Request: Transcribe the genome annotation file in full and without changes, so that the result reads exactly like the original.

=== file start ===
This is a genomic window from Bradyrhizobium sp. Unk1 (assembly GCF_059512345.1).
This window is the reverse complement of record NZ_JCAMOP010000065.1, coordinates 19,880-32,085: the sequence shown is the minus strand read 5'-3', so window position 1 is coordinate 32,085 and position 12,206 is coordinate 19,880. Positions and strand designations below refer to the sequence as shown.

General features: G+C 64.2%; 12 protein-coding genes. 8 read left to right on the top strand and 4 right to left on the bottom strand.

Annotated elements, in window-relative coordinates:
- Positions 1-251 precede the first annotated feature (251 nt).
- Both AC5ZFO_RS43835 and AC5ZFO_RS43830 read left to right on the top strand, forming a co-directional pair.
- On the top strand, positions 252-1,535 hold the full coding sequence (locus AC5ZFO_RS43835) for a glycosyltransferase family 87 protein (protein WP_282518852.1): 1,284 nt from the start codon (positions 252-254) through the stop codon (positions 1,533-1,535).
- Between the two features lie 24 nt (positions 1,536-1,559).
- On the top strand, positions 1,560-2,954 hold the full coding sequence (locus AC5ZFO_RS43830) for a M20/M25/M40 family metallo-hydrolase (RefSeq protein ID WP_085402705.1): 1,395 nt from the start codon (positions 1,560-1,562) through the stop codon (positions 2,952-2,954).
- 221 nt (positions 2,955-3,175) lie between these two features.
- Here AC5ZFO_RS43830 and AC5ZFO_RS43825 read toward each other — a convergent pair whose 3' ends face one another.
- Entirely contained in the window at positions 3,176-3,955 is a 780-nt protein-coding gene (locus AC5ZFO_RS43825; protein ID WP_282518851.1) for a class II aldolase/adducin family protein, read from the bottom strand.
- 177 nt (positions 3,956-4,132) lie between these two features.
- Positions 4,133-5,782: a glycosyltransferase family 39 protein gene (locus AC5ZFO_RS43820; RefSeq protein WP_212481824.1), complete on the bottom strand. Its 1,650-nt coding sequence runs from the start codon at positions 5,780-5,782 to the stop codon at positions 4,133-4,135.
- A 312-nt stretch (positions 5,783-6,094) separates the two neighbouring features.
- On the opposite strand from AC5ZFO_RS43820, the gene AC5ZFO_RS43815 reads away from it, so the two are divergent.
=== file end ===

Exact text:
This is a genomic window from Bradyrhizobium sp. Unk1 (assembly GCF_059512345.1).
This window is the reverse complement of record NZ_JCAMOP010000065.1, coordinates 19,880-32,085: the sequence shown is the minus strand read 5'-3', so window position 1 is coordinate 32,085 and position 12,206 is coordinate 19,880. Positions and strand designations below refer to the sequence as shown.

General features: G+C 64.2%; 12 protein-coding genes. 8 read left to right on the top strand and 4 right to left on the bottom strand.

Annotated elements, in window-relative coordinates:
- Positions 1-251 precede the first annotated feature (251 nt).
- Both AC5ZFO_RS43835 and AC5ZFO_RS43830 read left to right on the top strand, forming a co-directional pair.
- On the top strand, positions 252-1,535 hold the full coding sequence (locus AC5ZFO_RS43835) for a glycosyltransferase family 87 protein (protein WP_282518852.1): 1,284 nt from the start codon (positions 252-254) through the stop codon (positions 1,533-1,535).
- Between the two features lie 24 nt (positions 1,536-1,559).
- On the top strand, positions 1,560-2,954 hold the full coding sequence (locus AC5ZFO_RS43830) for a M20/M25/M40 family metallo-hydrolase (RefSeq protein ID WP_085402705.1): 1,395 nt from the start codon (positions 1,560-1,562) through the stop codon (positions 2,952-2,954).
- 221 nt (positions 2,955-3,175) lie between these two features.
- Here AC5ZFO_RS43830 and AC5ZFO_RS43825 read toward each other — a convergent pair whose 3' ends face one another.
- Entirely contained in the window at positions 3,176-3,955 is a 780-nt protein-coding gene (locus AC5ZFO_RS43825; protein ID WP_282518851.1) for a class II aldolase/adducin family protein, read from the bottom strand.
- 177 nt (positions 3,956-4,132) lie between these two features.
- Positions 4,133-5,782: a glycosyltransferase family 39 protein gene (locus AC5ZFO_RS43820; RefSeq protein WP_212481824.1), complete on the bottom strand. Its 1,650-nt coding sequence runs from the start codon at positions 5,780-5,782 to the stop codon at positions 4,133-4,135.
- A 312-nt stretch (positions 5,783-6,094) separates the two neighbouring features.
- On the opposite strand from AC5ZFO_RS43820, the gene AC5ZFO_RS43815 reads away from it, so the two are divergent.